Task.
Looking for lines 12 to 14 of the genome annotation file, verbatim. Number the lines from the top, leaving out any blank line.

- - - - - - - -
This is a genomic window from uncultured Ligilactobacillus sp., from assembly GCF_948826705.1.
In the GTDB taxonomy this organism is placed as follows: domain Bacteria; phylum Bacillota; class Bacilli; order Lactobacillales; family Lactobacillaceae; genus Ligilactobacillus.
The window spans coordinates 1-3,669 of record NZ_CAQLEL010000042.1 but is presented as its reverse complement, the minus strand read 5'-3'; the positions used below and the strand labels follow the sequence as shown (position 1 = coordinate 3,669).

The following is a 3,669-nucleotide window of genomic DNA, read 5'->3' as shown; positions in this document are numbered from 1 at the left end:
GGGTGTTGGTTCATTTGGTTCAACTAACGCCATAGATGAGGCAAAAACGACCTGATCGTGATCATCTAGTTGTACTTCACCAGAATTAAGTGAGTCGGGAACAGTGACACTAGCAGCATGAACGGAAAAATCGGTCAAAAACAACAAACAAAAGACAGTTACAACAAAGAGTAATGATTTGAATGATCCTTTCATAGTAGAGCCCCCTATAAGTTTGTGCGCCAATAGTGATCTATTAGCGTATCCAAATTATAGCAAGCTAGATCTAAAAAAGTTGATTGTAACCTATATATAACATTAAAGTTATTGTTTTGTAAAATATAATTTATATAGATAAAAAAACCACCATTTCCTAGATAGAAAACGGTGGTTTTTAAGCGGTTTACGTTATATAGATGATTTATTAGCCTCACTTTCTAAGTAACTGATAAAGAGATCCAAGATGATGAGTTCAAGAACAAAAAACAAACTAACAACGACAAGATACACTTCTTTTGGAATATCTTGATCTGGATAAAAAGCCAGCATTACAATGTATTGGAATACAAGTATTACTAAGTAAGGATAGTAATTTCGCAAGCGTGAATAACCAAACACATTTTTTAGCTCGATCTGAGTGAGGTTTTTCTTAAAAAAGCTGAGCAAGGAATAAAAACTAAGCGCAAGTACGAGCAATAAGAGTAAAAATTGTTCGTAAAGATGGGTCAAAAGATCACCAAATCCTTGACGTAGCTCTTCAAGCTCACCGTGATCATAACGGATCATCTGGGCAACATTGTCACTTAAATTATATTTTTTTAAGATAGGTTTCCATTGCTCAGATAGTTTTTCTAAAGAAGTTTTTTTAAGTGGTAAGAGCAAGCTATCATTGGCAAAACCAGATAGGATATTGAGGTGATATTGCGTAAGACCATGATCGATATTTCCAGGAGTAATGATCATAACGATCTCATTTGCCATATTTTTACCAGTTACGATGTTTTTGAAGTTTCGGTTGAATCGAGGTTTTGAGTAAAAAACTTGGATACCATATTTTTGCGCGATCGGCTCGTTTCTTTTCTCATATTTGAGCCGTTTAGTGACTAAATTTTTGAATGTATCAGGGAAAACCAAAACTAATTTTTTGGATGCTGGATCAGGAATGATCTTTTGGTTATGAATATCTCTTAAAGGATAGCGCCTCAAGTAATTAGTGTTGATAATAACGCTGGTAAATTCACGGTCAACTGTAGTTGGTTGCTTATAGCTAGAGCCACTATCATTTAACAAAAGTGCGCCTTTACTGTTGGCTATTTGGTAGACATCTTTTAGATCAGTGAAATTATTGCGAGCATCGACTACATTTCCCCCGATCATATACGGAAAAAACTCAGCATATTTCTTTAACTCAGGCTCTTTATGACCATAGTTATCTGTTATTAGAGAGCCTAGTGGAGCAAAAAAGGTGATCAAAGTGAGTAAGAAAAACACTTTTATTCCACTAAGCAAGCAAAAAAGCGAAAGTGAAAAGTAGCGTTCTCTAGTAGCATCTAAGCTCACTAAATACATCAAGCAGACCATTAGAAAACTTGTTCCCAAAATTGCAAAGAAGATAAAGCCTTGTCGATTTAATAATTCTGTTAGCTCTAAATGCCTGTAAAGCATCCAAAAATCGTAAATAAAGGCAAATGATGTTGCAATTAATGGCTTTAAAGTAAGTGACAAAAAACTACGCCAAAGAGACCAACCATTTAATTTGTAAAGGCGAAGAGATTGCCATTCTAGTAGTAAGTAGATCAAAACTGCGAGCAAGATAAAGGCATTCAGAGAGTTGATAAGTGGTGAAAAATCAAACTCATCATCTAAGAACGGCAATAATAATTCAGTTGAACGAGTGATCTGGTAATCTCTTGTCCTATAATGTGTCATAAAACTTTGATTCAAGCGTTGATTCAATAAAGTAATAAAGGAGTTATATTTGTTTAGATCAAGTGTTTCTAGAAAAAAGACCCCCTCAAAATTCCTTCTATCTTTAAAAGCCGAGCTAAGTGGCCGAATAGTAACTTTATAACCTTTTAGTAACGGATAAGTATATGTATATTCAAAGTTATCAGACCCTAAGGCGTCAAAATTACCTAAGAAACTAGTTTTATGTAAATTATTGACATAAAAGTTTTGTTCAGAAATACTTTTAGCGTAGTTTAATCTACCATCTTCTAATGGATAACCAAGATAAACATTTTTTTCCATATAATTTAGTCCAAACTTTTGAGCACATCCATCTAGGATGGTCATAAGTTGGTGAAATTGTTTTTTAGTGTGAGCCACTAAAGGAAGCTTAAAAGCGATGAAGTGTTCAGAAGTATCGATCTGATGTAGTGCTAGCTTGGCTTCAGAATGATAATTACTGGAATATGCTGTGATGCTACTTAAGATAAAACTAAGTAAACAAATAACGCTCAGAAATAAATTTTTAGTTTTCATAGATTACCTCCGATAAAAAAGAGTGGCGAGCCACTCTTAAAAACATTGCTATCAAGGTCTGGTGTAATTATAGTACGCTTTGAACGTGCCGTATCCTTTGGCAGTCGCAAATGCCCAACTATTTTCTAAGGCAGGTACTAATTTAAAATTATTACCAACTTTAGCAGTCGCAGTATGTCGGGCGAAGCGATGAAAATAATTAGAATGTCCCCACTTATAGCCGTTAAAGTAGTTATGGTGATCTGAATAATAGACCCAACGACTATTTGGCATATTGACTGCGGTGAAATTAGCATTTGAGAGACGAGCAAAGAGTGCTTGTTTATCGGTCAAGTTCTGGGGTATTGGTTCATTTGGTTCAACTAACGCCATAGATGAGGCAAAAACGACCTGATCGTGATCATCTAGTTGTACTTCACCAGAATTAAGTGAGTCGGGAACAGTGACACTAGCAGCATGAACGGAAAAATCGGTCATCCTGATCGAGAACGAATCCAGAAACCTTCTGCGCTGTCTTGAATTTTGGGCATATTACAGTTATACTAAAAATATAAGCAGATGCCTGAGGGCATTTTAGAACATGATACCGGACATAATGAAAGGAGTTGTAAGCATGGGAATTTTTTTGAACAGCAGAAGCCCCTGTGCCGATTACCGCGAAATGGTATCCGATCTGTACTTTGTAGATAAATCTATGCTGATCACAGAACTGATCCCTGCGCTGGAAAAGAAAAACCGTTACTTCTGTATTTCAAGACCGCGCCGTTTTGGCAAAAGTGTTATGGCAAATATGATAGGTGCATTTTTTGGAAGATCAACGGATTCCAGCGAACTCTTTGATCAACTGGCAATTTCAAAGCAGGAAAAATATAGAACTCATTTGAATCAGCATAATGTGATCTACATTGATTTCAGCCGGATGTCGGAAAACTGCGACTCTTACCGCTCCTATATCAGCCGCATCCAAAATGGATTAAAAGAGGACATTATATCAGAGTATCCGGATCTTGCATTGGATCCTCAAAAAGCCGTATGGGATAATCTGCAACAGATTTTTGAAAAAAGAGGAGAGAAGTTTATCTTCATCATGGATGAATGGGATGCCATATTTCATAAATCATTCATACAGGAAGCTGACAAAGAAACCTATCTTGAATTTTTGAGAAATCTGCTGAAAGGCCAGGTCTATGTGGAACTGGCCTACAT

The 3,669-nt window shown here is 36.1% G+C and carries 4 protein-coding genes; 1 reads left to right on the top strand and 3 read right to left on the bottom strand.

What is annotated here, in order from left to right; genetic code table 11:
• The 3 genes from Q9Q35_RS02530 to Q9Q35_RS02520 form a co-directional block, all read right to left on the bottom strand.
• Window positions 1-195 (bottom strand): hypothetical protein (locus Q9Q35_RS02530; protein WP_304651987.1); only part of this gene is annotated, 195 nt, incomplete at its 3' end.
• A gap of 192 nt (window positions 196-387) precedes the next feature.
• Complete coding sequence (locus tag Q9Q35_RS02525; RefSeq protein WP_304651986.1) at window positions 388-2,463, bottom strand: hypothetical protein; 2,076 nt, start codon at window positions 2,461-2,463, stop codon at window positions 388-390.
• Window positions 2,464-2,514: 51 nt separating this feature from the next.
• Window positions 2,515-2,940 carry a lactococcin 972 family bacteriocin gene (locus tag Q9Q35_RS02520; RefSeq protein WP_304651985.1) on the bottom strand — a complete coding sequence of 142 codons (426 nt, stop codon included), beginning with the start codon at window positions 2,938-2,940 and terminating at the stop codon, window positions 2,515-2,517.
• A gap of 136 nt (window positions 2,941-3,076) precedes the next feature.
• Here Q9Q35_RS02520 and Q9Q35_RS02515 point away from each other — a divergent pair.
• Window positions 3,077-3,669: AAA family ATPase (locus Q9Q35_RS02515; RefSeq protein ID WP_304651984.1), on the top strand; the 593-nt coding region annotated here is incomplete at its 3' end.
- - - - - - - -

• Window positions 2,464-2,514: 51 nt separating this feature from the next.
• Window positions 2,515-2,940 carry a lactococcin 972 family bacteriocin gene (locus tag Q9Q35_RS02520; RefSeq protein WP_304651985.1) on the bottom strand — a complete coding sequence of 142 codons (426 nt, stop codon included), beginning with the start codon at window positions 2,938-2,940 and terminating at the stop codon, window positions 2,515-2,517.
• A gap of 136 nt (window positions 2,941-3,076) precedes the next feature.